We checked out the Vietnam Wall in quiet dignity, and walked by the Reflecting Pool to the Lincoln Memorial. It's pretty big.
Walking. Driving. Pentagon. Driving. Taco Bell. Driving. Sleeping. Driving. Train. Work. Sleeping.
Stay tuned for "Montreal and Ottawa - They're in Canada!"
So after being in New Jersey for nearly 10 months, I finally made it to the big city. Philadelphia. For this report, I worked in conjunction with European correspondant, Etienne, and Japanese/Canadian correspondent/photographer, Shin. On Sunday morning, we took the NJ Transit train in to Trenton, and then the SEPTA train onward to Philadelphia. The whole trip was actually all along one track; I think they just don't trust New Jersey trains in Pennsylvania.
Seeing as how we had no actual plans beyond the acquisition of cheesesteaks, we checked out the Amtrak info booth at the 30th street station in Philadelphia. After some inital confusion with brochures for New Hampshire (note for foreigners - New Hampshire is not in Philadelphia), we managed to locate a bunch of things to see, and a collection of maps of varying scope, resolution, and accuracy.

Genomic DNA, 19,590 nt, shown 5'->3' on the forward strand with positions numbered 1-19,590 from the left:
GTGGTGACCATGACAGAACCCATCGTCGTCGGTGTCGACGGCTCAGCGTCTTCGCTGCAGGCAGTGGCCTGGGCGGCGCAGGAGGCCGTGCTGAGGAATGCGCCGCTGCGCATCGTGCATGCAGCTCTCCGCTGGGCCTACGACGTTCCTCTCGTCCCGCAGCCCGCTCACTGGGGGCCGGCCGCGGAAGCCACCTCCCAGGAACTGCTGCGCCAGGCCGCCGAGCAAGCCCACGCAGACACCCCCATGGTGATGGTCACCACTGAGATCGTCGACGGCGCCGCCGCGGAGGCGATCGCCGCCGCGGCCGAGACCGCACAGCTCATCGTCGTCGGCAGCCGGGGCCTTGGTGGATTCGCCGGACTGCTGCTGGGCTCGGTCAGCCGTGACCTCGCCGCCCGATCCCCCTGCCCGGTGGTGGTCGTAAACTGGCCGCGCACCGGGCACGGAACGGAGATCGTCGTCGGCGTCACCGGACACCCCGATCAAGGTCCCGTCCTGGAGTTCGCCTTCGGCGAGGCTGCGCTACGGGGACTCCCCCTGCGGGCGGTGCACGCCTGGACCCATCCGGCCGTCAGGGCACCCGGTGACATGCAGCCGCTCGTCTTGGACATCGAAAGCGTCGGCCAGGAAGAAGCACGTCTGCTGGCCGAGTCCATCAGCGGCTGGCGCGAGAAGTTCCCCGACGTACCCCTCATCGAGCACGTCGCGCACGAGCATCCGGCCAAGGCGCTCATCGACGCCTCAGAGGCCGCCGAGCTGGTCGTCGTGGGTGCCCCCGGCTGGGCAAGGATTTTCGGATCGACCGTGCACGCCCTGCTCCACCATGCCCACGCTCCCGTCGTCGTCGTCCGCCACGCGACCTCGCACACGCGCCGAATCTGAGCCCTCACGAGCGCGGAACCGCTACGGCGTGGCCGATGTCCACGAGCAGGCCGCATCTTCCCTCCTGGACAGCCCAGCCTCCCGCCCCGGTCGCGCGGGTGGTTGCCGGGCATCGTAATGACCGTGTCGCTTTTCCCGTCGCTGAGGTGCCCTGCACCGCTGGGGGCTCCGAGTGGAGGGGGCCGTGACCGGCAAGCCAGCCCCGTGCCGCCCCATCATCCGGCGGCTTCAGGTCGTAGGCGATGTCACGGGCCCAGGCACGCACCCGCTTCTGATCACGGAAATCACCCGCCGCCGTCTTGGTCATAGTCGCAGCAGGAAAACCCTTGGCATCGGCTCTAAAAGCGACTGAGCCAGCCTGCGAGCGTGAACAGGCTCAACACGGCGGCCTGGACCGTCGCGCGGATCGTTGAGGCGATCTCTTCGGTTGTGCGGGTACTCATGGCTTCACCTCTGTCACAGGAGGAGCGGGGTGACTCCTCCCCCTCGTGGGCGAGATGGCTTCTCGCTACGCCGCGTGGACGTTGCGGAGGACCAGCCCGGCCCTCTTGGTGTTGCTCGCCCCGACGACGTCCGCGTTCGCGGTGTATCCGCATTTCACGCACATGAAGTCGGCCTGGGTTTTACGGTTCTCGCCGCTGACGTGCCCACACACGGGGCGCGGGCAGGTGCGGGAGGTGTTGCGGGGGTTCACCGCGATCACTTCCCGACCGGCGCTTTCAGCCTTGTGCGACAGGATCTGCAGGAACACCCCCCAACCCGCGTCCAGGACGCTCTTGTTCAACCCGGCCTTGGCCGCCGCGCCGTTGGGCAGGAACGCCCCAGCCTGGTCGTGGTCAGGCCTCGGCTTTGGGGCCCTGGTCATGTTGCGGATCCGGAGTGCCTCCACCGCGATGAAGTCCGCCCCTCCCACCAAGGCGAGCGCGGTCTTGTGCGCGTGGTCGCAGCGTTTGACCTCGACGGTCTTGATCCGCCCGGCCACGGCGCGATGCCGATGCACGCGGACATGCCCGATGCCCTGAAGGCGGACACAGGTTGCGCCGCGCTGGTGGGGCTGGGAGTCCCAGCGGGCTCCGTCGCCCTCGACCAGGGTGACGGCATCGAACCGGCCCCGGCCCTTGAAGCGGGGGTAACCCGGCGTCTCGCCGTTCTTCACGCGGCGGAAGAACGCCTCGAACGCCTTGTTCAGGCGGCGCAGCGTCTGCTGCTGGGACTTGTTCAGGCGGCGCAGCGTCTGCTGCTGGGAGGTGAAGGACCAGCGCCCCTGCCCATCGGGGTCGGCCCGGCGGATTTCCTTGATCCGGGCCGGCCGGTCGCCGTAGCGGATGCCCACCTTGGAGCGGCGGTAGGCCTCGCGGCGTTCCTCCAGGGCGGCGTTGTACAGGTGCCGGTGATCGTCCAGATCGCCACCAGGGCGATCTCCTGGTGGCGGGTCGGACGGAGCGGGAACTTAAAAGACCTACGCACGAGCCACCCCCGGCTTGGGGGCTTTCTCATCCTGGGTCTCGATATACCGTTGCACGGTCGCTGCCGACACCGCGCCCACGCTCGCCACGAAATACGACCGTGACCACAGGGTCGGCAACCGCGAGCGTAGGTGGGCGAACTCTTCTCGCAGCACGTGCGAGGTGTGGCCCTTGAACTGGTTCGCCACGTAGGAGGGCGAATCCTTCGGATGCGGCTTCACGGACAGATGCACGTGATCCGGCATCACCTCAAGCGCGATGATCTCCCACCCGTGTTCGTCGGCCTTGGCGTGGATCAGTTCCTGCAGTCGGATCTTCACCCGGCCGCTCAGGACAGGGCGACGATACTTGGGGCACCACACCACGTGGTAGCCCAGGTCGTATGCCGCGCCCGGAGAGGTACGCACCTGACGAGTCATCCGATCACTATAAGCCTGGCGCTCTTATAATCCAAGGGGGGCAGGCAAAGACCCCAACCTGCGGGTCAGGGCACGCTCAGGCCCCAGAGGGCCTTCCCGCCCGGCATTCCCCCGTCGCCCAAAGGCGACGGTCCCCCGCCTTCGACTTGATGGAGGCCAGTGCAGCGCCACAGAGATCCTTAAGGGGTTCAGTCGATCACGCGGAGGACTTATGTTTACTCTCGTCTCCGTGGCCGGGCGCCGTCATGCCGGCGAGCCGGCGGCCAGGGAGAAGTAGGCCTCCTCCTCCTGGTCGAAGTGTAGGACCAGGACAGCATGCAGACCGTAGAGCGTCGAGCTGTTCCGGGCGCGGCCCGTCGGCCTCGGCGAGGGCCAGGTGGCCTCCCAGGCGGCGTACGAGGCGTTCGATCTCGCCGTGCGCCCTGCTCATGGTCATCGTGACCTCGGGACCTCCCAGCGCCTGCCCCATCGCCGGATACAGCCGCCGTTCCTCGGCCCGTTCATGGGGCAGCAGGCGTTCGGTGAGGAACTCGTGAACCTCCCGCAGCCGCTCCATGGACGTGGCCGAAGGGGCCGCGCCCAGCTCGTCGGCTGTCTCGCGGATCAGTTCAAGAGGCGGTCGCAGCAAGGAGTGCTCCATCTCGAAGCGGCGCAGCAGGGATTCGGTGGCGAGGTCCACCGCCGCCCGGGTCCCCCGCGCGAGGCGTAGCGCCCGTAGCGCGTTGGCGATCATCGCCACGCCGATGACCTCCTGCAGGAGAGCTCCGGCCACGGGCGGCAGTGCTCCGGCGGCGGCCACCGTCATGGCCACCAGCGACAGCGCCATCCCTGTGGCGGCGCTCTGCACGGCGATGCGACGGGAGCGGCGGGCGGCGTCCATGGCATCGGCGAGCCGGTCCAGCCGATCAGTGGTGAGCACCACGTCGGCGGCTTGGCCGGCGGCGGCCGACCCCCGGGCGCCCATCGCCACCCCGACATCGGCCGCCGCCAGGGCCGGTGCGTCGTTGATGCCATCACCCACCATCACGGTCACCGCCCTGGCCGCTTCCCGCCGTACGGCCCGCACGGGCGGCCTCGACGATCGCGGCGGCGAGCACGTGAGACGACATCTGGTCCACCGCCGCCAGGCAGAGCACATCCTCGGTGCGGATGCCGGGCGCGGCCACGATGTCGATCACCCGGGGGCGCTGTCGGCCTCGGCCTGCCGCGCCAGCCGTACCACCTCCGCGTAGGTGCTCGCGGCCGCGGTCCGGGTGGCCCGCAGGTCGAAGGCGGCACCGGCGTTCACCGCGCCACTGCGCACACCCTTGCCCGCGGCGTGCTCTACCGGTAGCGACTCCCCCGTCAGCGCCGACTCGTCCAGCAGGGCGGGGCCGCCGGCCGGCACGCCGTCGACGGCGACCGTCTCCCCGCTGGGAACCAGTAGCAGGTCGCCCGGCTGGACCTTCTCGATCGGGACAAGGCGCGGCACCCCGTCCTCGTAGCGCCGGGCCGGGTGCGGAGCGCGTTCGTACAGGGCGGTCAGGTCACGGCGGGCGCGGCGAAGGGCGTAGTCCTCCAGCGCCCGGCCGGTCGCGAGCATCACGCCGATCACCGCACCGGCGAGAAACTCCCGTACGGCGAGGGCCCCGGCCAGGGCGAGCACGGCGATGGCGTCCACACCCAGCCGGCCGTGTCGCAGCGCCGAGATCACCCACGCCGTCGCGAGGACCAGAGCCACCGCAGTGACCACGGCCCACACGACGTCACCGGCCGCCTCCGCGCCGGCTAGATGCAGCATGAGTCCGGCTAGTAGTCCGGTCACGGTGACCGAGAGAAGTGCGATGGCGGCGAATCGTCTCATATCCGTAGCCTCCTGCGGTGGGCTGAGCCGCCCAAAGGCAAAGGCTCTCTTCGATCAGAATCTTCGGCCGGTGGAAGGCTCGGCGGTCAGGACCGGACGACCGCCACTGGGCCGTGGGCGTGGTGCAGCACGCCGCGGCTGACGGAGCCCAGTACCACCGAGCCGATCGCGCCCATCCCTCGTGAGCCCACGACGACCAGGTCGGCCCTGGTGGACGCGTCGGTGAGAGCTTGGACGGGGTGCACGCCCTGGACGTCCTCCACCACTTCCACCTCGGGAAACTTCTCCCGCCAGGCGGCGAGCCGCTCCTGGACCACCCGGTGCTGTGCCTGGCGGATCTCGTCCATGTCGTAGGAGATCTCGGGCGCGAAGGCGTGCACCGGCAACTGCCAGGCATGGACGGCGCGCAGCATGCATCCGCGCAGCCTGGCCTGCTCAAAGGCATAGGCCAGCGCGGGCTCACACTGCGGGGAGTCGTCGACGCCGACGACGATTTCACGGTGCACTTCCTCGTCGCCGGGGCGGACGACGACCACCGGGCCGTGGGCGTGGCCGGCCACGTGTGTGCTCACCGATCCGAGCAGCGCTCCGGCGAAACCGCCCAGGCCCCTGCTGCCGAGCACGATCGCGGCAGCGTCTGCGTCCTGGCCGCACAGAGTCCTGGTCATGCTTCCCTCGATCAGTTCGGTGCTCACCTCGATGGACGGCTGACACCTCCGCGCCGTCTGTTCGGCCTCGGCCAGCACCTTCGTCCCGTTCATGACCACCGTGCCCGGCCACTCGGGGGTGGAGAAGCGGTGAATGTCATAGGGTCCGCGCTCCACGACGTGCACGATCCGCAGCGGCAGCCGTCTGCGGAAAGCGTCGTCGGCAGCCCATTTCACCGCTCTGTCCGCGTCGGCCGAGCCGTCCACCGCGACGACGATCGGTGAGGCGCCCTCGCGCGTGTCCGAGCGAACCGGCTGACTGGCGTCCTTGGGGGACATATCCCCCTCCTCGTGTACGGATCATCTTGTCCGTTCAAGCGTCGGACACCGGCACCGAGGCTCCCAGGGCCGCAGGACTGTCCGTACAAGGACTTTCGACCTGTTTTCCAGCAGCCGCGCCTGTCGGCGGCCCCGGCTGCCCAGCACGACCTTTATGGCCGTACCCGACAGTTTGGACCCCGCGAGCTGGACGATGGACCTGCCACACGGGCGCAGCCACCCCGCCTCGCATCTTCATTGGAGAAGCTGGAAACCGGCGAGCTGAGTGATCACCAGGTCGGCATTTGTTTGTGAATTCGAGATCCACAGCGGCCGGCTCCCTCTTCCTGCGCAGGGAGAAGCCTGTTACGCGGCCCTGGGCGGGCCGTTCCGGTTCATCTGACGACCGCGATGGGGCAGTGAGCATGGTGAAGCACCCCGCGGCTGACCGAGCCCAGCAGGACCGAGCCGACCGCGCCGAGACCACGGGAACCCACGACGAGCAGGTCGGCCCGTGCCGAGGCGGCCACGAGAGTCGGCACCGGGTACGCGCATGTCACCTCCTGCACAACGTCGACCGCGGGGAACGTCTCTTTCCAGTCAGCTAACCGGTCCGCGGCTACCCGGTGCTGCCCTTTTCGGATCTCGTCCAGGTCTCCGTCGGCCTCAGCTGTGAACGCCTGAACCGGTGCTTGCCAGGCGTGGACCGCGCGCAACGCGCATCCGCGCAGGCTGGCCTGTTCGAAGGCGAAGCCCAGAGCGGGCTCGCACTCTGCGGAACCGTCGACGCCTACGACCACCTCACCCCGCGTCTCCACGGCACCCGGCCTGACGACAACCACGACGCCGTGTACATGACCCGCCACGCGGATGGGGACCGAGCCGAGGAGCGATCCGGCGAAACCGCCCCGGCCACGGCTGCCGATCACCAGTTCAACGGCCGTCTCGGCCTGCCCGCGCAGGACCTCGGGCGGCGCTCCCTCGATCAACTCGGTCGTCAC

We started out on the West side of the Schuylkill river, in and around the University of Pennsylvania. I wasn't clear about whether this "University City" that was frequently referred to was actually a separate city, or just part of West Philadelphia. I kept my eyes open for the basketball court from the opening credits of the "Fresh Prince of Bel Air" just in case.
We fairly quickly determined that not much is open in the University on a Sunday in the summer. Undaunted, Shin took several photographs of the outsides of buildings.
Heading back across the river to the down-town side, I persuaded my associates that the proper Philadelphia cheesesteak came not from a restaurant, but from a street vendor (based on my recollection of a snippet of an Oprah Winfrey show that I once saw for some reason - the one where she flew her entire audience to Philadelphia for cheesesteaks). After reassuring Shin that the vendor would be more toward the concession stand end of the spectrum than the "guy with a push-cart full of beef" end, we resolved to search for such a vedor.
In a park, we came across an outdoor art show - one of those affairs where there are a bunch of tents along the sidewalk, each with an artist trying to convince casual passers-by to pay $350 for an armload of art. We checked it out in case any of the artists had sensibly decided to bolster their art-based income with cheesesteak sales. Regrettably, none were so long-sighted. However, we did locate a cheesesteak stand on an adjacent block.